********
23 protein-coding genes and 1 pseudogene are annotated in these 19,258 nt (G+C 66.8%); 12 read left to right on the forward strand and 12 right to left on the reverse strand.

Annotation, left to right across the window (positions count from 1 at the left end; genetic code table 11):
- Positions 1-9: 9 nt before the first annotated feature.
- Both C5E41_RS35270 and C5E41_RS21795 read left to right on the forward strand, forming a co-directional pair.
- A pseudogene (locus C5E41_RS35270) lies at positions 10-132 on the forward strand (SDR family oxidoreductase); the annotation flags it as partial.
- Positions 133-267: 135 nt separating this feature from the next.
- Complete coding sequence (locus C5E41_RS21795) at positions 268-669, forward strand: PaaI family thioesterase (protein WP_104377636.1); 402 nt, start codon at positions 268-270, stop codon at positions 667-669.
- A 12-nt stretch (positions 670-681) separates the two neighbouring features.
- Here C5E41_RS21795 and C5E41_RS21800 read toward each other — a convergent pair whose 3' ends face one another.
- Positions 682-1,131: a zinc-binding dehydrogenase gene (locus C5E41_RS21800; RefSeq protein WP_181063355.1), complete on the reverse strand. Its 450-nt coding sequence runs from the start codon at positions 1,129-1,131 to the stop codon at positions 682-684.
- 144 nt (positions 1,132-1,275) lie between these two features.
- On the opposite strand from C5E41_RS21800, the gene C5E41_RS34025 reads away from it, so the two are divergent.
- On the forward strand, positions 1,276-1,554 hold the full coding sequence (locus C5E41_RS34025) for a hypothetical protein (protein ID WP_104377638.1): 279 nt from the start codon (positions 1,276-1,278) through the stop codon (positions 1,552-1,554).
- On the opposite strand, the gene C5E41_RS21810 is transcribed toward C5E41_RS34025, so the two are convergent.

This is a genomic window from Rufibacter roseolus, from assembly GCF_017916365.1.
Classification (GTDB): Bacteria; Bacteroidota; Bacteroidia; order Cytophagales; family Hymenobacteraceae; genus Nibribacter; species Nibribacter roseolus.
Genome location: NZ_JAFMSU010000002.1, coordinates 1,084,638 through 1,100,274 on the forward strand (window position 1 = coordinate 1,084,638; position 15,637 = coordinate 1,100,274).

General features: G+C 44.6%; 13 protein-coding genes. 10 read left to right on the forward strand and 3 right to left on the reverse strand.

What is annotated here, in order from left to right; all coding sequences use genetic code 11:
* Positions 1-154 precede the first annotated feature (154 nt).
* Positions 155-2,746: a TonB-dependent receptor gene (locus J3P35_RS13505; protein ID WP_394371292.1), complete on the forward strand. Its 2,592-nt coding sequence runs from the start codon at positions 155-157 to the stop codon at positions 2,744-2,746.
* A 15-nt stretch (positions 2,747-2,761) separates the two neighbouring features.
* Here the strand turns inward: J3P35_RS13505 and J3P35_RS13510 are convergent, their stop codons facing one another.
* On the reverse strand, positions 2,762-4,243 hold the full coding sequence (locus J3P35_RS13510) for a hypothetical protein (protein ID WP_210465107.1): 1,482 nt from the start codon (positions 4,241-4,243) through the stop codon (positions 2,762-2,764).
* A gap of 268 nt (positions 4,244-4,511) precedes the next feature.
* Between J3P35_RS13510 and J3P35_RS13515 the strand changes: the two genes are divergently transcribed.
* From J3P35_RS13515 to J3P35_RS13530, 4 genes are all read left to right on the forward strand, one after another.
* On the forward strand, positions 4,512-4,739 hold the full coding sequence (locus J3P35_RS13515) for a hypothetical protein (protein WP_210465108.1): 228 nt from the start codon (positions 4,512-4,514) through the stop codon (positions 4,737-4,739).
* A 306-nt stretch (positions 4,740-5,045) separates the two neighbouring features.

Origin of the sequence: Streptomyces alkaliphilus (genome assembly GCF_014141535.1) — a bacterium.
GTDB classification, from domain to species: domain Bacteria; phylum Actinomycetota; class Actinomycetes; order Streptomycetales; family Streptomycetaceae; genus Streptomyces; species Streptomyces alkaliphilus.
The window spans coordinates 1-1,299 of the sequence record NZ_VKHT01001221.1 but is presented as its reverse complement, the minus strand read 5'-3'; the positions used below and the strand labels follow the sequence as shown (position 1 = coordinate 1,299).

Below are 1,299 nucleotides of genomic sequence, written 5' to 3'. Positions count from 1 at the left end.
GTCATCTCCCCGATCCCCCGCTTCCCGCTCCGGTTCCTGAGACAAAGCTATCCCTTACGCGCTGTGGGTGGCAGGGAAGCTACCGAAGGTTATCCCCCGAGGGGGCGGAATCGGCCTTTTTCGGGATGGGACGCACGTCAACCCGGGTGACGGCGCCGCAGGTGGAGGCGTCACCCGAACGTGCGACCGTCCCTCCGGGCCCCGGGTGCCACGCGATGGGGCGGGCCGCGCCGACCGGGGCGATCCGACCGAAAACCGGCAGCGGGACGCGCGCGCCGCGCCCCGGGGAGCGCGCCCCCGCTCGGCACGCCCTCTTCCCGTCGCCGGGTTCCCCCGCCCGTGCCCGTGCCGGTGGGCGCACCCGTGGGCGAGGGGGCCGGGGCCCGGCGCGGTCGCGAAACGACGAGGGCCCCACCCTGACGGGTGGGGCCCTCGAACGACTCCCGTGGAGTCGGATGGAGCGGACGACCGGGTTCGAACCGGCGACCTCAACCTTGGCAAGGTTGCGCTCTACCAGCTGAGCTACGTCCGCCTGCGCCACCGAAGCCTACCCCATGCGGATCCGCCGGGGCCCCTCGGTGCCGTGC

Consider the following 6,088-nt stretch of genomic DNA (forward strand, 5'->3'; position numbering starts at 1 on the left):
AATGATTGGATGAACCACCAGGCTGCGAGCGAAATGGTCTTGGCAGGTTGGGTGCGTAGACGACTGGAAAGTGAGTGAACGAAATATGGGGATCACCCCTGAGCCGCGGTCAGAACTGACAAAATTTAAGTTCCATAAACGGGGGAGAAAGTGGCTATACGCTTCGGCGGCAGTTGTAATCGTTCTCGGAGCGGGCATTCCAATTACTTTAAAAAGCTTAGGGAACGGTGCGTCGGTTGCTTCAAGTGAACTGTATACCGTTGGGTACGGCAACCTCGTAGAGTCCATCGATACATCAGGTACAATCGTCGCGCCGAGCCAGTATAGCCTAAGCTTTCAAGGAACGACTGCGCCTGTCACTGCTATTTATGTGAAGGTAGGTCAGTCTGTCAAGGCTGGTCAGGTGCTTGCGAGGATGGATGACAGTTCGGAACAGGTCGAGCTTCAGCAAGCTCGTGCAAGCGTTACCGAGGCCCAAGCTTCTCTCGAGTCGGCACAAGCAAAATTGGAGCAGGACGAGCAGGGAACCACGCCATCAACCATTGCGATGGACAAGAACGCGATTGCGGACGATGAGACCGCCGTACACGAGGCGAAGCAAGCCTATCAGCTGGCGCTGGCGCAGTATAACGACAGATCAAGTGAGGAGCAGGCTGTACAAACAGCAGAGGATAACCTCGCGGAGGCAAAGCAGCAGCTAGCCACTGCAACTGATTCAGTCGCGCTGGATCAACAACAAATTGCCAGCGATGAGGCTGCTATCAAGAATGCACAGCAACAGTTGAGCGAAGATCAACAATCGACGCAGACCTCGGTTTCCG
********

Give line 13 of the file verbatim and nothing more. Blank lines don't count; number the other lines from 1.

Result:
- On the forward strand, positions 1,276-1,554 hold the full coding sequence (locus C5E41_RS34025) for a hypothetical protein (protein ID WP_104377638.1): 279 nt from the start codon (positions 1,276-1,278) through the stop codon (positions 1,552-1,554).